Fewer Americans filed applications for unemployment benefits last week as employers retained staff to meet domestic demand for goods and services ahead of the holiday season. Jobless claims decreased by 17,000 to 297,000 in the week ended Nov. 29 from 314,000 as reported by the U.S. Labor Department. The median forecast of 46 economists surveyed by Bloomberg called for a decline to 295,000.
Minnesota attributed some of the increase in claims in recent weeks to bad weather. Ten other states said firings climbed in the construction industry, which could also mean inclement conditions slowed building projects.
Temperatures were at least 15 degrees Fahrenheit below normal in five states (Wisconsin, Iowa, Illinois, Indiana, and Ohio) during the week ended Nov. 22 while all of the contiguous 48 states had below-normal temperatures.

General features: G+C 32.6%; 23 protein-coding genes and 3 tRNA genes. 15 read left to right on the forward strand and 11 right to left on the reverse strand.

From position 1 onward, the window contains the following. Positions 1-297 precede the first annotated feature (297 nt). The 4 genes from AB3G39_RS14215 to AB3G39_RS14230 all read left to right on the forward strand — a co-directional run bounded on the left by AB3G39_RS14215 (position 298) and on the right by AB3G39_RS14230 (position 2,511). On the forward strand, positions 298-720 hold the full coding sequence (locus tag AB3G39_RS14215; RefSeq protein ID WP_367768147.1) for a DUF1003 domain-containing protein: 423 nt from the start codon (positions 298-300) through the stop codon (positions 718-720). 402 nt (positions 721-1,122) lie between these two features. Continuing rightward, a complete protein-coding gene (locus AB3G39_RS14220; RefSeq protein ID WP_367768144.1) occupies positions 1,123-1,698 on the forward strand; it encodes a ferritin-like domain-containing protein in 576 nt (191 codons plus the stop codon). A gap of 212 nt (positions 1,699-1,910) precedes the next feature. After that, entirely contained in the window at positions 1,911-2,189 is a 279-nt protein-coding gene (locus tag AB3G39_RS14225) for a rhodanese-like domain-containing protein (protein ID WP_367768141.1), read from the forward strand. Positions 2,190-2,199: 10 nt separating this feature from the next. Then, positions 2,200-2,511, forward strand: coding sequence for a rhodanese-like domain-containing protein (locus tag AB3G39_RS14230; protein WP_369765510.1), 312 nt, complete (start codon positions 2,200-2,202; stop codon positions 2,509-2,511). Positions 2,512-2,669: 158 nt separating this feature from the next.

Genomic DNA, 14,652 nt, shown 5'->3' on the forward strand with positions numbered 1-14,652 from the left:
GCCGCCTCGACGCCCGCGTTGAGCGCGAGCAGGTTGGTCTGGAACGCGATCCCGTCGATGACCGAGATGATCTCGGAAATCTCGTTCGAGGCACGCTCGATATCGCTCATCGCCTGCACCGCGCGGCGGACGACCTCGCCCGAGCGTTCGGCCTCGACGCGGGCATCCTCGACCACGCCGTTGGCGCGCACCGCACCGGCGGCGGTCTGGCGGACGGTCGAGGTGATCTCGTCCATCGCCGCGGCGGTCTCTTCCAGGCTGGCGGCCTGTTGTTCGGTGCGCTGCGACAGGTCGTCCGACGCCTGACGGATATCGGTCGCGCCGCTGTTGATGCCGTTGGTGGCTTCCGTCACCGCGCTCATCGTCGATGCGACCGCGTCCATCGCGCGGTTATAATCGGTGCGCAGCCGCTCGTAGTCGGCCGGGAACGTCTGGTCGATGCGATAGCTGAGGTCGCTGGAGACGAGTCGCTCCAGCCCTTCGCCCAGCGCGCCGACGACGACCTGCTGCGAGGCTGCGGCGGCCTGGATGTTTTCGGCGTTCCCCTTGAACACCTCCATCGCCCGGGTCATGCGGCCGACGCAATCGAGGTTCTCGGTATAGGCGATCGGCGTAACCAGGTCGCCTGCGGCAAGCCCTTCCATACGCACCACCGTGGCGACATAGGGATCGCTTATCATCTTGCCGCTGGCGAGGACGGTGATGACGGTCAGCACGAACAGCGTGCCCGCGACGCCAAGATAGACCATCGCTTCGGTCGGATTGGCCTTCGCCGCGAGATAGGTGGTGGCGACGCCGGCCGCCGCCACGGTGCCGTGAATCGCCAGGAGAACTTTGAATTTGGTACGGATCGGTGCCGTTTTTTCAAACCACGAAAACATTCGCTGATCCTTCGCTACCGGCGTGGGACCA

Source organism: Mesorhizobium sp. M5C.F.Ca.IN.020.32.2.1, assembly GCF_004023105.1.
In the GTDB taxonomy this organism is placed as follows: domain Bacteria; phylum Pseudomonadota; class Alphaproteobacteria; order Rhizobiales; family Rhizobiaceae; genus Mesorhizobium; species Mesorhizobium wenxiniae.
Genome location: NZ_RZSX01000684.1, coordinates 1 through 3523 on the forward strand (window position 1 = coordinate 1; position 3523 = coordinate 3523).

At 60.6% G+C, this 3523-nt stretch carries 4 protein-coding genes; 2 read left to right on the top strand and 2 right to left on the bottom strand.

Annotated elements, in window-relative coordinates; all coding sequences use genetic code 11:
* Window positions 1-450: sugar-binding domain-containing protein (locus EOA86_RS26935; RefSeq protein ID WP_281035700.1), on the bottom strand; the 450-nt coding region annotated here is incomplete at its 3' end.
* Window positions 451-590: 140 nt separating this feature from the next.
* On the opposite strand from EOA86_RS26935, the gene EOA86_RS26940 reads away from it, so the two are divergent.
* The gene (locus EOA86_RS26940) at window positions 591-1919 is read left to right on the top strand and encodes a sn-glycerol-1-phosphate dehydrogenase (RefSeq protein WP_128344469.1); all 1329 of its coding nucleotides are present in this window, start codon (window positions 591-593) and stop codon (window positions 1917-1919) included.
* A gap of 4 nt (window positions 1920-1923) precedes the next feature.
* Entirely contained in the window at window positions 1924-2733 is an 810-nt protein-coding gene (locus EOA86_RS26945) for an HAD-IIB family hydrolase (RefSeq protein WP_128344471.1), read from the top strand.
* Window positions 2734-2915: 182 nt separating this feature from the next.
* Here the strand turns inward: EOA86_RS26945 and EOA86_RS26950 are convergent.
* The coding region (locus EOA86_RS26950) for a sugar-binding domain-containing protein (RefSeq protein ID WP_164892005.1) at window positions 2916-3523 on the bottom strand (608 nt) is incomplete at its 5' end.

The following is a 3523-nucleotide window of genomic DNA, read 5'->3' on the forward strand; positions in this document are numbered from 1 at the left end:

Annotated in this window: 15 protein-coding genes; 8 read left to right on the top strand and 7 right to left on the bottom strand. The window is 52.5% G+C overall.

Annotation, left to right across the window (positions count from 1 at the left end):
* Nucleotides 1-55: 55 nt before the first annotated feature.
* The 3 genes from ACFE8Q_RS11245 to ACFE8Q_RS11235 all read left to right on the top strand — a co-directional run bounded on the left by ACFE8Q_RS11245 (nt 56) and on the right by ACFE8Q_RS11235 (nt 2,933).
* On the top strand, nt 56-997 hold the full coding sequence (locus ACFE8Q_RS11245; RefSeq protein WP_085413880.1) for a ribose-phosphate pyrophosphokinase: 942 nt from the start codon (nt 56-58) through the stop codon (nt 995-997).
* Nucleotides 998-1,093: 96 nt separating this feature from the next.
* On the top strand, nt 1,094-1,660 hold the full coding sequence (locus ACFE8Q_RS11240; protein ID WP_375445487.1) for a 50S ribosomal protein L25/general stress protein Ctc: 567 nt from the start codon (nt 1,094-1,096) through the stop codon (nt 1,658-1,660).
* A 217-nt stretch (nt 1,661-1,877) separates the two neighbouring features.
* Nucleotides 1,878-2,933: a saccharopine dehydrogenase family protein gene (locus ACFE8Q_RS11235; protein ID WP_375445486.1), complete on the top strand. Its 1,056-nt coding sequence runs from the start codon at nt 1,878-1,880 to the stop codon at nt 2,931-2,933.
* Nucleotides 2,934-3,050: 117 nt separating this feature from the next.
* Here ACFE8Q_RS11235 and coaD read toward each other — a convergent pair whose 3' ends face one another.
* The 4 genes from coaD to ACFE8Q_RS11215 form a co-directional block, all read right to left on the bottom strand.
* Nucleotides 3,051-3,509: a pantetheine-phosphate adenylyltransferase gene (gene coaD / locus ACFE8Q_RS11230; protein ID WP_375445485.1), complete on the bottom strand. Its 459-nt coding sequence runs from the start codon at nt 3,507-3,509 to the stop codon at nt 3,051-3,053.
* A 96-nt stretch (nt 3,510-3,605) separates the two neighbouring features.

Companies added 208,000 workers to payrolls in November, following a revised 233,000 gain the month before. Employment increased by about 230,000 in November after a 214,000 gain the previous month. The unemployment rate is projected to hold at 5.8 percent, the lowest since July 2008. The four-week average of claims, a less-volatile measure than the weekly figure, rose to 299,000 from 294,250 the week before.
The number of people continuing to receive jobless benefits climbed by 39,000 to 2.36 million in the week ended Nov. 22. In that same period, the unemployment rate among people eligible for benefits held at 1.8 percent, consistent since early September. Initial jobless claims, which reflect weekly firings, typically decrease before the economy sees gains in the number of jobs available.